From the inbox: Starting a side project

I got an email last week from fellow blogger and Denizen contributor Justin Lau. With his permission, I’m turning his question into a blog post. Here’s his email:

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Denizen is an online magazine that publishes essays from Third Culture Kids around the world. I launched it in the fall of 2008 with this article (which to date has 5,000+ Facebook likes, holy wow!). I’ve made so many, many mistakes working on Denizen over the years. Here’s the advice I would give to myself if I were starting it today.

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As someone who now works for VIP, it was really fun to find this email, along with numerous gchats where I was debating with my friend Tom about the merits of WordPress vs. Blogger vs. TypePad. I chose WordPress, of course :)


Keep. It. Simple. (REALLY)

The biggest mistake I made in working on Denizen was unnecessarily overcomplicating things. I did this both technically and editorially. This is a side project, which means you’ll have limited time and resources, so focus on what you set out to do.

Editorially, the the core goal of Denizen is to collect and share stories by Third Culture Kids. It always has been. However, when I started it, I was overly ambitious, creating different sections, with section editors and weekly publishing schedules, because I came from a newspaper background and that’s all I knew how to do. What I should have done was quickly abandon sections that didn’t work, and instead focus on stories that were great. I had very limited resources (mostly time and manpower) and wish I had used them more wisely.

I made so many mistakes technically. Denizen was never a ‘tech’ project, but because it was online I felt like I had to install all sorts of gizmos and gadgets and plugins and extensions just for the sake of doing so. Unfortunately, because I did this, I took on all sorts of technical debt that I wasn’t capable of handling, and it made publishing so complicated that it ground to a halt. If your core goal is to share stories, stick with publishing and don’t waste too much time on going crazy with themes, plugins, add-ons that you don’t need. Keep it simple and create great content, and the readers will keep coming back. No fancy technical bells and whistles can replace that.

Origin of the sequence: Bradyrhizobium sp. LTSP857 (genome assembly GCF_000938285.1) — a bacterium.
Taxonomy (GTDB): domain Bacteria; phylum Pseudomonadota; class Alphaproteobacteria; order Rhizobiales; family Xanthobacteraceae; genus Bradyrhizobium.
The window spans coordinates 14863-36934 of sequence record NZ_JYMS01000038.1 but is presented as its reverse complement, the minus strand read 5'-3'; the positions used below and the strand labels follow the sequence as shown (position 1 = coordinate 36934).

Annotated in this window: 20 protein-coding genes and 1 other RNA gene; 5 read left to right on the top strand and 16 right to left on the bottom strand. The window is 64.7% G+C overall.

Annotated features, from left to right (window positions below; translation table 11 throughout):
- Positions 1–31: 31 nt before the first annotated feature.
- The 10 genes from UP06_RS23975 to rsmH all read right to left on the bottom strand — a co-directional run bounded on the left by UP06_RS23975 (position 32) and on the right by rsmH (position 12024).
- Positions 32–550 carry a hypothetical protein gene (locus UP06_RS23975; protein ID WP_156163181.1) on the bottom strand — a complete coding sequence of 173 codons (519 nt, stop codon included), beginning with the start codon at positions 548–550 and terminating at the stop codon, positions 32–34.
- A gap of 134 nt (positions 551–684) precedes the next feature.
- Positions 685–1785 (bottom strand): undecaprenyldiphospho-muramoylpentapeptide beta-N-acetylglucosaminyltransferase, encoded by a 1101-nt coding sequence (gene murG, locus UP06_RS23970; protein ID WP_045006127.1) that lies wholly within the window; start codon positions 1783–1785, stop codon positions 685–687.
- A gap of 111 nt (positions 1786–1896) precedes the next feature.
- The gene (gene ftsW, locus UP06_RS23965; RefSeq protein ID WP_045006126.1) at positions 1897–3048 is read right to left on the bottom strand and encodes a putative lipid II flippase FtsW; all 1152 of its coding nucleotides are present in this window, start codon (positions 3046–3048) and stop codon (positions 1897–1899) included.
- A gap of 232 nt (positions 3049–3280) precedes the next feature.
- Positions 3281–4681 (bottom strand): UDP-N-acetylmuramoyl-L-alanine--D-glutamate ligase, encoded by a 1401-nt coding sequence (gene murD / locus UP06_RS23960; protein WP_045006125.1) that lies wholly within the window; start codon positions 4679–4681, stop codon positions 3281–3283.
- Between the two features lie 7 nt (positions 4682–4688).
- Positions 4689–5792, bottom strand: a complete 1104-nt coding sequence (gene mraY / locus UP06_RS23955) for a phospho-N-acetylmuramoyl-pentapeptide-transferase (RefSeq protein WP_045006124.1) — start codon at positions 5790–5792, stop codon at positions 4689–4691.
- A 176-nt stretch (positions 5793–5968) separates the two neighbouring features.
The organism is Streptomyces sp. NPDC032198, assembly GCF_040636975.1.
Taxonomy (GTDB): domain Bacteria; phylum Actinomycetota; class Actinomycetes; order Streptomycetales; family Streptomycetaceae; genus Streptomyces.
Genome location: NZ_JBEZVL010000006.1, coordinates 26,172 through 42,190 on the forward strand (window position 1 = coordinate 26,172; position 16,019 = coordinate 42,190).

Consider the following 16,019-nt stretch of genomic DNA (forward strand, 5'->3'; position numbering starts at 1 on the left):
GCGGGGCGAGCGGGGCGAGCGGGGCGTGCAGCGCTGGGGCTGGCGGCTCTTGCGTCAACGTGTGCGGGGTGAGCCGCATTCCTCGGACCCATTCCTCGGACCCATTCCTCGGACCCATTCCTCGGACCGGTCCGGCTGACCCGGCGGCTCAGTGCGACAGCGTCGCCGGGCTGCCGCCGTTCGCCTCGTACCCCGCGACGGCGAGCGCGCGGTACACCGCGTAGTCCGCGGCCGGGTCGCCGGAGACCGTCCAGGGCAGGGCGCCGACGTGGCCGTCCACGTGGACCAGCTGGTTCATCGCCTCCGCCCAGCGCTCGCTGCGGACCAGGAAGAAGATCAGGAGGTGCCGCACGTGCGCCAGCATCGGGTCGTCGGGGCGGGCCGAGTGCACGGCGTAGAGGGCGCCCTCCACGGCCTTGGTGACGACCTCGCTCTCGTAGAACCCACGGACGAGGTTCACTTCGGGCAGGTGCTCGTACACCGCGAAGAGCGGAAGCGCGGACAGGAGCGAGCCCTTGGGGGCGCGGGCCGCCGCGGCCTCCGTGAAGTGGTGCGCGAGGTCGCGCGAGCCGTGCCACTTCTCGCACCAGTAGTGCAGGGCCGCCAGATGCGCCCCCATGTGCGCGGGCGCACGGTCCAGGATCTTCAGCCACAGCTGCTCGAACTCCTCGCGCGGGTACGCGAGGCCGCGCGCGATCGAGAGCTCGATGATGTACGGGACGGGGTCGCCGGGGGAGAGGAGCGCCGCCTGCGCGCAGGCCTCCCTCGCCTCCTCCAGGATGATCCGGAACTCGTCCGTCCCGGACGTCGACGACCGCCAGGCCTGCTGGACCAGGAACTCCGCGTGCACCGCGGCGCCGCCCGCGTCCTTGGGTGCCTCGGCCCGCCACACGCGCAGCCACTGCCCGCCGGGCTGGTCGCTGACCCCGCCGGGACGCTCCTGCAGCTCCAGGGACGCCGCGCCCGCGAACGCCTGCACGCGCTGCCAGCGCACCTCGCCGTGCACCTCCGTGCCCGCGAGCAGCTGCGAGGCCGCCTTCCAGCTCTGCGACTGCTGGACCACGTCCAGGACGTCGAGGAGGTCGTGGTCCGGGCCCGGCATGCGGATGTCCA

Help your readers get to know you

For a brand new site, it’s important to help your new readers understand what you’re trying to do and where you come from. From the start I’ve included a big “tag line” on Denizen’s homepage, and very clear “About” pages to help orient readers.

In addition, if you’re relying on your readers for content, make it easy for them to submit. Denizen has a clear “Contact Us” page with various ways of engaging, as well as a very detailed “Submissions” page for folks who are interested in writing. And don’t forget to establish an editorial workflow for submissions. Which ones get accepted? Which ones get rejected? How do you move the new writers through the editing process? When you constantly have new writers, getting folks ‘onboarded’ and through the editing process is extremely tedious and time-intensive. I’m still struggling with this, but I’d advise keeping it as simple as possible.